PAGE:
Firework, Ashes and Valentine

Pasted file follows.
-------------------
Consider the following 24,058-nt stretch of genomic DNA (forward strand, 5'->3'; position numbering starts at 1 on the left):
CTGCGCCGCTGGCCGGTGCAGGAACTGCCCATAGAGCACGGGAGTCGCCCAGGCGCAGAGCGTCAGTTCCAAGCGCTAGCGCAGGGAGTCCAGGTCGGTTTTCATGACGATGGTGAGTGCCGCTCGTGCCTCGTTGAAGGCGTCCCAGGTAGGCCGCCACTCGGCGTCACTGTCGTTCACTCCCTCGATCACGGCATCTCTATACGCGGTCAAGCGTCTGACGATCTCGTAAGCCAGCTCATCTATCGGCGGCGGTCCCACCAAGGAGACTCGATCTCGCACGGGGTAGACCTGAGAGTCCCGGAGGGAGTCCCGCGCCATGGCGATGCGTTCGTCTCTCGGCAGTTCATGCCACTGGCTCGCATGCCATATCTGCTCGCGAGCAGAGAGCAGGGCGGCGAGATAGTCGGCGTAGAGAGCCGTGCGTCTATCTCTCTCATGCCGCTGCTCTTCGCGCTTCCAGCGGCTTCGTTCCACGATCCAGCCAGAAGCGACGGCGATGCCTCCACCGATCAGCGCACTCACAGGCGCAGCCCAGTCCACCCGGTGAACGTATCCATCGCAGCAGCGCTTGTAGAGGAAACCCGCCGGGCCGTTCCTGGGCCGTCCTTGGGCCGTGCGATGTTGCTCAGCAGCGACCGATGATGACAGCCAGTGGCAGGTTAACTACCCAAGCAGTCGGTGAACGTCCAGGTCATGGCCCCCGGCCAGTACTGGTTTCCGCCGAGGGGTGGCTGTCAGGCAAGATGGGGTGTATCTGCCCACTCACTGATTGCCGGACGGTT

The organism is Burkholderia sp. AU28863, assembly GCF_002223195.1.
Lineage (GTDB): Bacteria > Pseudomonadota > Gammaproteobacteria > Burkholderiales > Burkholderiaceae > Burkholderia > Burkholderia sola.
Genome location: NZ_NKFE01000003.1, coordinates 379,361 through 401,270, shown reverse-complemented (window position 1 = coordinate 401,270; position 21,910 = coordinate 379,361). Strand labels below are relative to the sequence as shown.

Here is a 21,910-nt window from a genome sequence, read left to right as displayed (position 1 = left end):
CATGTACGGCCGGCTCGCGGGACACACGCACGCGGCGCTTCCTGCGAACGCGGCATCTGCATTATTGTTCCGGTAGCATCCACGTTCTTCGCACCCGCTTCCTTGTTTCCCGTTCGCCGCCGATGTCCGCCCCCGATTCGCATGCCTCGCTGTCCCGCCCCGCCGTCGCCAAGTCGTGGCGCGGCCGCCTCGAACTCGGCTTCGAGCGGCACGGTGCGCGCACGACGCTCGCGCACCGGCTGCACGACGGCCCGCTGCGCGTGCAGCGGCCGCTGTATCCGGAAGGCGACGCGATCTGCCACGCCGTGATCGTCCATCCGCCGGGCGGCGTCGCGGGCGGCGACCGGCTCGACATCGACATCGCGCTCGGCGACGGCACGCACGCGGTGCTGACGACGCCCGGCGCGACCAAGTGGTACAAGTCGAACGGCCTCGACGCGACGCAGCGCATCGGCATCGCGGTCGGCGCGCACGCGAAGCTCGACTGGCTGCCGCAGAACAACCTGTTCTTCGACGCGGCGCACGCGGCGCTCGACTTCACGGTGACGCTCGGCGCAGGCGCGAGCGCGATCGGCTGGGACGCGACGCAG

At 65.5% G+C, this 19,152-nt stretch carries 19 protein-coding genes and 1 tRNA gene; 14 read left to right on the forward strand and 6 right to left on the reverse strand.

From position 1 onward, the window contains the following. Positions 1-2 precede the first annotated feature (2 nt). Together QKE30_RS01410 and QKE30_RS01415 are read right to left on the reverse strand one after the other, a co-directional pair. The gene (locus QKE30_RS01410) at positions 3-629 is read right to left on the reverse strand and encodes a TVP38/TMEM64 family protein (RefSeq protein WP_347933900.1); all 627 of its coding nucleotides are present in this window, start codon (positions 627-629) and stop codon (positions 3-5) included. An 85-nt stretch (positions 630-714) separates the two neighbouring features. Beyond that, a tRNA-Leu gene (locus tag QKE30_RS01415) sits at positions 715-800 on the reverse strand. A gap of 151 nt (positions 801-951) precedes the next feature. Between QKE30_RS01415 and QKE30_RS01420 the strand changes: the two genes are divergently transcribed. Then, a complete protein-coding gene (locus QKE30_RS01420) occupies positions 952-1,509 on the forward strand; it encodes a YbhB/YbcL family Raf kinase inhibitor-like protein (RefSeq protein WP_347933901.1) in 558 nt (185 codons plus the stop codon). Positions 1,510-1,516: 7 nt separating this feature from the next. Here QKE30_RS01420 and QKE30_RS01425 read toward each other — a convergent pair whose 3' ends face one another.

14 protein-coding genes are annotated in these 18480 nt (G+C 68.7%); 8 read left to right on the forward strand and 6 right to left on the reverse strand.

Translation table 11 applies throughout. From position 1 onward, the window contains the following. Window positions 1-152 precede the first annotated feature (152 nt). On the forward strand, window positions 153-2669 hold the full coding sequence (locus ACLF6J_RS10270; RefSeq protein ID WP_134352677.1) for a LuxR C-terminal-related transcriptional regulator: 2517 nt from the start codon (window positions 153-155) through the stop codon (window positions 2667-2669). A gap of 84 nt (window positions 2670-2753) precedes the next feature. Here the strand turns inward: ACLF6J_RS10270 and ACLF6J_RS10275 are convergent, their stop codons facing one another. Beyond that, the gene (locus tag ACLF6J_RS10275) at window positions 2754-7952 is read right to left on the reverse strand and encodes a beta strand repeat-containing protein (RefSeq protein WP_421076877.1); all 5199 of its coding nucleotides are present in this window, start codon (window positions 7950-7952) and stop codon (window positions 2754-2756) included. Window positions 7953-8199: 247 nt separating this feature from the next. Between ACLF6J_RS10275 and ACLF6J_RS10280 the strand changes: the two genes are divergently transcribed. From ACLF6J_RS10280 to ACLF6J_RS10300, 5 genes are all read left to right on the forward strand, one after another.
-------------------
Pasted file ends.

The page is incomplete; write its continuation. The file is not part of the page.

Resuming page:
Tonight there is going to be fireworks over Lund. Three Universities are going to compete trying to determine who can put on the best firework show. If you are interested it all starts at 6 pm at AF-borgen. From a Christian point of view the fireworks can be seen as part of the carnival season leading up to Ash Wednesday this coming week. Now is the time to party! Saying farwell to meat (the word Carnival means exactly that) and other earthly pleasures. A very Swedish tradition is to stuff yourself with “fastlagsbullar”, or as they incorrectly say up I Stockholm “Semlor”, this coming Tuesday – Fettisdagen. Ash Wednesday marks the beginning of Lent – a period of 40 days leading up to Easter (40 days because one doesn’t count Sundays – resurrection day – which always a day of celebration). It is not all that common to observe Lent these days. I myself have however found it helpful to mark this time in some way. It can be done in lots of different ways. Of course you can do it in the traditional way by fasting, but there are also other ways. Abstaining from treats like candy or cakes. Taking time out from Facebook or staying away from TV. You can also do things you don’t usually do – spending more time reading the Bible, volunteering for different causes. Lent is time for reflection and preparation leading up to the events of Easter. Next week is also Valentine’s day. From Wikipedia we learn that: St. Valentine was a priest near Rome in about the year 270 A.D, a time when the church was enduring great persecution. His ministry was to help the Christians to escape this persecution, and to provide them the sacraments, such as marriage, which was outlawed by the Roman Emperor. He was persecuted as a Christian and interrogated by Roman Emperor Claudius II in person. Claudius was impressed by Valentine and had a discussion with him, attempting to get him to convert to Roman paganism in order to save his life. Valentine refused and tried to convert Claudius to Christianity instead. Because of this, he was executed. Before his execution, he is reported to have performed a miracle by healing Julia, the blind daughter of his jailer Asterius. The jailer’s daughter and his forty-four member household(family members and servants) came to believe in Jesus and were baptized. In addition to this, Saint Valentine is said to have performed clandestine Christian weddings for soldiers who were forbidden to marry. The Roman Emperor Claudius II supposedly forbade this in order to grow his army, believing that married men did not make for good soldiers. According to legend, in order to “remind them of God’s love and to encourage them to remain faithful Christians,” Saint Valentine is said to have cut hearts from parchment, giving them to the soldiers and persecuted Christians, a possible origin of the widespread use of hearts on Saint Valentine’s Day. There is an additional embellishment to The Golden Legend, which was added centuries later, and widely repeated. On the evening before Valentine was to be executed, he would have written the first “valentine” card himself, addressed to the daughter of his jailer Asterius, who was no longer blind, signing as “Your Valentine. This expression “From your Valentine” is still used to this day. Like so many other Christian days, Valentine’s day have been secularized. Maybe we as Christians should try to re-conquer it – turning it in to a day when we remind people of God’s love and to encourage them to remain faithful Christians! Please join us for Holy Communion Service in the Cathedral tomorrow at 5 pm.